Mobile Phishing: Don’t Click the Link

Let’s face it, in today’s world it’s difficult not to check your mobile device frequently. On top of using devices for communication purposes, they can be used for anything else you can think of too. Lost? Just open your maps app. Looking for a place to eat in a new location? There’s an app for that too. Endless information and tools come from these devices leaving tons of tiny locations hackers can penetrate.

According to new research from mobile security company Lookout, “the rate at which victims are falling for phishing attacks on mobile has increased an average of 85% a year, every year since 2011.” Particularly since the rise in Bring Your Own Device (BYOD) policies in the workplace, mobile devices have changed the game for hackers. Think about how much important information is stored on your phone. Do you use a bank app? What sensitive information have you shared in your email? It’s important to use best practices and try to be aware of your cybersecurity at all times. The security of your data depends on it.

Forms of Mobile Phishing

SMS Phishing or Smishing

One of the most popular forms of SMS phishing, also known as smishing, are malicious links sent through an SMS text. Have you ever received a text from an unknown number in your area code saying you are the lucky winner of a contest? Well, you didn’t win, and please don’t click that link. Anyone who’s already clicked that link unfortunately knows that it was sent by a cybercriminal. An annual Phishing Trend Report performed by Phishlabs noted that most people open and read texts reflexively, and don’t expect to receive malicious messages.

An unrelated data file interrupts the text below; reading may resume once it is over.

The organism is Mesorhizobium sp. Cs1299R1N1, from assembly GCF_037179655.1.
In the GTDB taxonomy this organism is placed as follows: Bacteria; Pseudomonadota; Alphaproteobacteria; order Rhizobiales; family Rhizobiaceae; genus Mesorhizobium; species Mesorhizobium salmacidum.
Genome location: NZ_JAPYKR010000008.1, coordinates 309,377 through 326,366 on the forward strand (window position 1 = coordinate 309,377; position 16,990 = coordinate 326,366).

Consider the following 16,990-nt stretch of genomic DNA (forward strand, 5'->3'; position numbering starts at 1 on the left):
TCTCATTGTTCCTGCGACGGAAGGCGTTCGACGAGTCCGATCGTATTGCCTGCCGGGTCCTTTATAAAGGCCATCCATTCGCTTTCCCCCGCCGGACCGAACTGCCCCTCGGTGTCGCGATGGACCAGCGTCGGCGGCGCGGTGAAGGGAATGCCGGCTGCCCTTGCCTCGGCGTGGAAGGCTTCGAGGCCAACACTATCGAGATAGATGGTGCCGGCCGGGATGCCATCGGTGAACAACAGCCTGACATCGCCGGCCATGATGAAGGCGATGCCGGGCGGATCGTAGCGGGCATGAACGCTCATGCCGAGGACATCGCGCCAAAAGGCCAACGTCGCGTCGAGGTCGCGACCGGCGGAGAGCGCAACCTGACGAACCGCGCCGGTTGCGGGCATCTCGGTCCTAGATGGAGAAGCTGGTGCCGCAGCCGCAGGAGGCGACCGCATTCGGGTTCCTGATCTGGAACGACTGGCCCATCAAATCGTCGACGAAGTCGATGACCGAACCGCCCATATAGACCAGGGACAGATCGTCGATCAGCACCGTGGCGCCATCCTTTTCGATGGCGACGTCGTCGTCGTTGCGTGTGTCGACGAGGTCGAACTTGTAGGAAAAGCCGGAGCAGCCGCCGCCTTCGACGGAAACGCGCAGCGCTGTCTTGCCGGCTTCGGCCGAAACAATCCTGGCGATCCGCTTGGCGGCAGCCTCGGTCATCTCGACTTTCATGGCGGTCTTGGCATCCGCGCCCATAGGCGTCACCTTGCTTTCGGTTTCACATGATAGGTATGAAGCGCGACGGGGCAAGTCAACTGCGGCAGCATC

Additionally, SMS phish are more difficult to track and respond to than traditional phishing attacks. This is due to the fact that the routing that leads to a text landing in your queue is not accessible. The only way to report this kind of attack is through screenshots which can only provide limited data. Before you click on any link in a message you’ve received take a second to look for the signs. These could be errors in spelling or punctuation, an offer that too good to be true, an attempt get you to act quickly, or lack of personal information. From a business standpoint, having a Mobile Device Management solution in place is a necessity.

Mobile Apps

Another popular form of mobile phishing involves bank apps. If you have a smart phone and a bank account, you’re most likely using your banks mobile app. A new survey from Avast, a multi-national cybersecurity firm, found that one in three worldwide users mistakenly believed that a fake mobile banking app was the real thing. There is nothing more enticing to a phisher than your bank account credentials. Phishers create kits that allow them to bypass security checks, mainly in Android devices.

Phishers typically mimic banks with huge customer bases like Citibank, Wells Fargo, and Chase. Once the victim has downloaded the malicious app they will most likely receive a notification saying there has been fraud on their account and will receive a link to update their login information. Once they’ve clicked on the link their credentials are immediately sent to the hacker. One way to avoid infection from malicious apps is to only install apps from trusted app stores and keep your smartphone up to date. Sometimes the latest security update can be what protects you from losing your sensitive data.

Your mobile device is important, but your security is even more important. Don’t fall victim to mobile phishing because you didn’t take the proper precautions. Contact The TNS Group today for more information on how to protect yourself from hacking.